I don’t know what happens in your house in August, but in mine we inevitably spend the majority of the last month of summer getting ready for the kids to go back to school. This includes clothes shopping, getting school supplies, and of course the kids’ annual check-up. The check-up always leads to the conversation of when my check-up will be.
This year, I am getting a jump on that conversation by writing an article on the importance check-ups. We as adults tend to think “I’m
OK” or “I’ll make that appointment next month when things slow down.” We tend to downplay the importance of out physical health until something big happens. Check-ups should be a priority, and you may want to consider adding on more check-up to your yearly calendar.
We are supposed to have our teeth checked by a Dentist twice a year, have a cleaning, and maybe some X-rays. We get reminded to floss, brush well, and take care of any issues that arise. Your teeth are important (how else can you enjoy that delicious steak just off the grill…mmmmmm steak—a Homer Simpson voice just went through my head—but I digress. Sorry, its grilling season) and this check-up is essential for good mouth health.
We all know the benefits of our annual check-up with our primary care physician includes height, weight, blood pressure, blood work for cholesterol, risk of diabetes, and a host of others, and an update to our medications. This is a crucial step to staying alive for the foreseeable future.
While dental and physician check-ups are imperative, it feels like something’s missing. With these appointments, we can eat and we will continue to breathe and stay alive, but is that all that’s important in life? Or do we need to MOVE?
What about a Musculoskeletal Functional Movement Check-up?
According to a United States Bone and Joint Initiative report, 126.6 MILLION people are affected with musculoskeletal conditions. That’s 1 in 2 adults in the US (not to mention those with chronic lung and heart conditions). Untreated musculoskeletal issues can cause chronic pain and loss of function. Joint mobility deficits lead to a life of arthritis, degenerative disc disease, and tendinopathies. Strength and stability deficits put you at risk of ligament injuries, tendinitis, and decrease overall quality of movement.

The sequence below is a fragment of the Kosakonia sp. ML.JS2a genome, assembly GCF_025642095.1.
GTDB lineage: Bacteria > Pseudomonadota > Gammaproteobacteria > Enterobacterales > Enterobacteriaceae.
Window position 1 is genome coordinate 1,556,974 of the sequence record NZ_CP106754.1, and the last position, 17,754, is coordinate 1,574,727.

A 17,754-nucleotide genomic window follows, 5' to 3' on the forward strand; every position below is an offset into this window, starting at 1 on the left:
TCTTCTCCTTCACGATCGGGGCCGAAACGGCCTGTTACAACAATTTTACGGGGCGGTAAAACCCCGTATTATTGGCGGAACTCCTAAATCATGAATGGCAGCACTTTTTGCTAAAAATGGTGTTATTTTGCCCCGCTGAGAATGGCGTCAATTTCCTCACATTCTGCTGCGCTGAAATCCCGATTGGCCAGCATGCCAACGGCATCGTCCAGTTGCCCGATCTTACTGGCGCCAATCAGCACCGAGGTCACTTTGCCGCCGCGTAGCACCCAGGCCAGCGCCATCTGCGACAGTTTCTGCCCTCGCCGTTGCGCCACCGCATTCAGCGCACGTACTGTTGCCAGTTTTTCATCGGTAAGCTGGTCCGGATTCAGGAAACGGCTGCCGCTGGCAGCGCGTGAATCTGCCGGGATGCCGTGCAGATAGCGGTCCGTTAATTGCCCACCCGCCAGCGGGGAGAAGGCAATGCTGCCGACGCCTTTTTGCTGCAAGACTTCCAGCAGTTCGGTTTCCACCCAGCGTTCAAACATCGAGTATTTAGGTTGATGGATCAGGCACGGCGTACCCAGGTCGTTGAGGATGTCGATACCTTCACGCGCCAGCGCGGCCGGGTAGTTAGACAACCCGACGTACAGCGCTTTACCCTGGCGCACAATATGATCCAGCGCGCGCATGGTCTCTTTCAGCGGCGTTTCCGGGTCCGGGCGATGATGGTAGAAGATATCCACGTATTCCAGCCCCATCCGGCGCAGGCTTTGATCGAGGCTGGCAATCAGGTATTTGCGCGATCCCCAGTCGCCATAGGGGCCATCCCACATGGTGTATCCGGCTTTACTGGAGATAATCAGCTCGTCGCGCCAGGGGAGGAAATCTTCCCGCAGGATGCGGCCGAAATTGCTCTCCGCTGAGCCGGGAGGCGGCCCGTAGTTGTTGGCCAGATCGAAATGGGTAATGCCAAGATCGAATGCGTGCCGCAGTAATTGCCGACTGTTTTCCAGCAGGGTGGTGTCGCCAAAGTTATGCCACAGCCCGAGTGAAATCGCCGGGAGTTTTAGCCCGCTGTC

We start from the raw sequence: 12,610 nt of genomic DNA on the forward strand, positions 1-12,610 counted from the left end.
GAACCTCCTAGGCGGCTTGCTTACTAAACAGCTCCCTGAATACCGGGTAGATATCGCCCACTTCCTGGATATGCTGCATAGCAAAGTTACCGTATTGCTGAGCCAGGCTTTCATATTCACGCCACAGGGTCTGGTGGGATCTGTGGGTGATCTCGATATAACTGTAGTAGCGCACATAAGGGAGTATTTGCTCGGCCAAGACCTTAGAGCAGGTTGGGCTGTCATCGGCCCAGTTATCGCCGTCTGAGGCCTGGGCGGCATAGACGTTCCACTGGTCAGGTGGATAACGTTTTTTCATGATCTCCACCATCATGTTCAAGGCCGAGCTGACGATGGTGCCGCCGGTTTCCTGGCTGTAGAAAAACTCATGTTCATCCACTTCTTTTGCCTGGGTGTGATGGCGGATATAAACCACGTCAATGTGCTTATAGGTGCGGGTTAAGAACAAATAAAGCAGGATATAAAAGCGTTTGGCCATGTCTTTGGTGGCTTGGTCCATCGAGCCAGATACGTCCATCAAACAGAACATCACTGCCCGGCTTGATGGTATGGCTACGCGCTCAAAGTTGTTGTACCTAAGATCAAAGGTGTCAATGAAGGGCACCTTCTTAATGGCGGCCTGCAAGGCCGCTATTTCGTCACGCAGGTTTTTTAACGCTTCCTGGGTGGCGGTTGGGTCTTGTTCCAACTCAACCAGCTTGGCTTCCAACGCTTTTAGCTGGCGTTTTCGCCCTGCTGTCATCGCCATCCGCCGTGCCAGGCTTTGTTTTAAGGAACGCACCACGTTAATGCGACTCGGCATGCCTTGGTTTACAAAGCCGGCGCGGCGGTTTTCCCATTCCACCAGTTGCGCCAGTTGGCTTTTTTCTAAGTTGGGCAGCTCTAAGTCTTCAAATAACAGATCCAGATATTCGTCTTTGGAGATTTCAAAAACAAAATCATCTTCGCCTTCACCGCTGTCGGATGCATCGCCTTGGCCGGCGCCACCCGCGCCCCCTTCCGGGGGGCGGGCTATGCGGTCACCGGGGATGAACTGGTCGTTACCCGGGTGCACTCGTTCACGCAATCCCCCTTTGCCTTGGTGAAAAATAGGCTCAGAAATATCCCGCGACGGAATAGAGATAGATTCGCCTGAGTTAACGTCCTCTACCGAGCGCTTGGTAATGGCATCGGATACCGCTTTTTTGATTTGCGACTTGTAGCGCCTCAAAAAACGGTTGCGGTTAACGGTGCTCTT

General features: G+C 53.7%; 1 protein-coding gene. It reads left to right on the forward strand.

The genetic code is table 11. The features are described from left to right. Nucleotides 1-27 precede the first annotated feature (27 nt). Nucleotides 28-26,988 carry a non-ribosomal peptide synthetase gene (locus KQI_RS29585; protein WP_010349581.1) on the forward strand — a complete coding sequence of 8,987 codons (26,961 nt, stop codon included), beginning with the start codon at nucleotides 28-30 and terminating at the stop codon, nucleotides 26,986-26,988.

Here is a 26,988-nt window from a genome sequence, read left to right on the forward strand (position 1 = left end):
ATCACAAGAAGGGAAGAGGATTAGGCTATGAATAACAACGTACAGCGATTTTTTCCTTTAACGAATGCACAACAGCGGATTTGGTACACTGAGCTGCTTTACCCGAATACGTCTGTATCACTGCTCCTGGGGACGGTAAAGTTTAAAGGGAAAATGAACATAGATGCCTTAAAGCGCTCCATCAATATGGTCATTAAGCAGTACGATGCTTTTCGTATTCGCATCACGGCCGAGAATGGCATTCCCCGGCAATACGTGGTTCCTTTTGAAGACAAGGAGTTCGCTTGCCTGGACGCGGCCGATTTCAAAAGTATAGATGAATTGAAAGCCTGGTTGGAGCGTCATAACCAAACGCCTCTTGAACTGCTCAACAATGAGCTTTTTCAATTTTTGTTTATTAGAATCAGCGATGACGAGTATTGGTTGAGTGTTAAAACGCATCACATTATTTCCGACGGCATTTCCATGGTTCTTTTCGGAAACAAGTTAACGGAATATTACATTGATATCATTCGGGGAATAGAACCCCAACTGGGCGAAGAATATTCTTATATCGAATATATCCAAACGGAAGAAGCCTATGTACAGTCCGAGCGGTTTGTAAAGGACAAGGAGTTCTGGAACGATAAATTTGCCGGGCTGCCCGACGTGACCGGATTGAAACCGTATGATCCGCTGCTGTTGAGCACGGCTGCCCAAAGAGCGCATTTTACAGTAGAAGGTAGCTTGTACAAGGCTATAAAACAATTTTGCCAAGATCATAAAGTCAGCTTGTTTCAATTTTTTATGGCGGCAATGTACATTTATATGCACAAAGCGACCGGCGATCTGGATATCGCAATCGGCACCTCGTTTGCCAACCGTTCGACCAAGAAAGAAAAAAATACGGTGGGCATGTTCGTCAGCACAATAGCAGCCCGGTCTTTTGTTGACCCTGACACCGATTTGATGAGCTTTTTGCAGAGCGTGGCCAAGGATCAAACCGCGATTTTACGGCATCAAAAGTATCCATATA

But there is hope…if we all have a musculoskeletal and functional movement check-up, we can stop the degradation of our bodies before it gets out of hand. If our joints move well, our muscles are strong enough, our balance is good, and we can control our movements, we can stop our cycle of pain and the path to physical dysfunction.
So, it makes sense that your musculoskeletal system and movement patterns need to be assessed to maintain your ability to move and enjoy life, much the same as your blood test, blood pressure and vitals assessments are necessary for you to stay alive.
Who should do these assessments?
In a recent study, it was found that a physical therapist’s knowledge of the musculoskeletal system and its disorders was second only to orthopedic physicians (Childs et. al.).
(Childs et. al.)
So, by that logic, an Orthopedic Physician should do that assessment, right? Well, yes and no. I am by no means saying that an assessment by a Boarded Orthopedic is a bad idea, but Orthopedic Physicians specialize in corrections after an injury and are extremely busy taking care of those injuries.
So that leaves Physical Therapists. Which actually may be a better option anyway.